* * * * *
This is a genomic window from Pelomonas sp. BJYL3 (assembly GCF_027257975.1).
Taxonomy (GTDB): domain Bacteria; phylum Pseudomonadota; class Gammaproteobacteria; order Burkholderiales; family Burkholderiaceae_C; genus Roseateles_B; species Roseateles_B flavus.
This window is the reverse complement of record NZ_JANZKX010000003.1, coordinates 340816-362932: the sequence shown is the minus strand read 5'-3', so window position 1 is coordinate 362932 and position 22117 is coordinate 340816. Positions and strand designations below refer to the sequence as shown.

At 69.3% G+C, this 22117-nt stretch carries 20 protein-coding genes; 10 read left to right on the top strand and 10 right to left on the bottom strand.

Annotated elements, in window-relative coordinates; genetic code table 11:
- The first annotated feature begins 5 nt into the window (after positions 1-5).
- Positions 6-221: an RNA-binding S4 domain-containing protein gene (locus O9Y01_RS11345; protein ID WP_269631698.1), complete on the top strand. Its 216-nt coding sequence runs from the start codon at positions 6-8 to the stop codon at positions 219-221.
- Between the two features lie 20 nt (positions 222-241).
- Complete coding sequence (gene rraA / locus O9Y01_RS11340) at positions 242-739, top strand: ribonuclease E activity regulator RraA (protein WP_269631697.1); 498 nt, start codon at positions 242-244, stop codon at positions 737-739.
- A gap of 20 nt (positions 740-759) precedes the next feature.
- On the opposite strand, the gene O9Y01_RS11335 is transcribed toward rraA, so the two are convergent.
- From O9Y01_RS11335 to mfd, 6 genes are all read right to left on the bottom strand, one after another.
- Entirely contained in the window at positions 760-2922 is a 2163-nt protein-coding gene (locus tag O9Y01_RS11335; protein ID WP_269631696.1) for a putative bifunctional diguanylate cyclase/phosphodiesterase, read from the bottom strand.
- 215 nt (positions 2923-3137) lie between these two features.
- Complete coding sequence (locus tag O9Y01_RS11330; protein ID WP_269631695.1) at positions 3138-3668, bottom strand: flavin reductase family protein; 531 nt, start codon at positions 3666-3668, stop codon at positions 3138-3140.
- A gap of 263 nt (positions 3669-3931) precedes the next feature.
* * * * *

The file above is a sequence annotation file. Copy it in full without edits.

This is a genomic window from Pelomonas sp. BJYL3 (assembly GCF_027257975.1).
Taxonomy (GTDB): domain Bacteria; phylum Pseudomonadota; class Gammaproteobacteria; order Burkholderiales; family Burkholderiaceae_C; genus Roseateles_B; species Roseateles_B flavus.
This window is the reverse complement of record NZ_JANZKX010000003.1, coordinates 340816-362932: the sequence shown is the minus strand read 5'-3', so window position 1 is coordinate 362932 and position 22117 is coordinate 340816. Positions and strand designations below refer to the sequence as shown.

At 69.3% G+C, this 22117-nt stretch carries 20 protein-coding genes; 10 read left to right on the top strand and 10 right to left on the bottom strand.

Annotated elements, in window-relative coordinates; genetic code table 11:
- The first annotated feature begins 5 nt into the window (after positions 1-5).
- Positions 6-221: an RNA-binding S4 domain-containing protein gene (locus O9Y01_RS11345; protein ID WP_269631698.1), complete on the top strand. Its 216-nt coding sequence runs from the start codon at positions 6-8 to the stop codon at positions 219-221.
- Between the two features lie 20 nt (positions 222-241).
- Complete coding sequence (gene rraA / locus O9Y01_RS11340) at positions 242-739, top strand: ribonuclease E activity regulator RraA (protein WP_269631697.1); 498 nt, start codon at positions 242-244, stop codon at positions 737-739.
- A gap of 20 nt (positions 740-759) precedes the next feature.
- On the opposite strand, the gene O9Y01_RS11335 is transcribed toward rraA, so the two are convergent.
- From O9Y01_RS11335 to mfd, 6 genes are all read right to left on the bottom strand, one after another.
- Entirely contained in the window at positions 760-2922 is a 2163-nt protein-coding gene (locus tag O9Y01_RS11335; protein ID WP_269631696.1) for a putative bifunctional diguanylate cyclase/phosphodiesterase, read from the bottom strand.
- 215 nt (positions 2923-3137) lie between these two features.
- Complete coding sequence (locus tag O9Y01_RS11330; protein ID WP_269631695.1) at positions 3138-3668, bottom strand: flavin reductase family protein; 531 nt, start codon at positions 3666-3668, stop codon at positions 3138-3140.
- A gap of 263 nt (positions 3669-3931) precedes the next feature.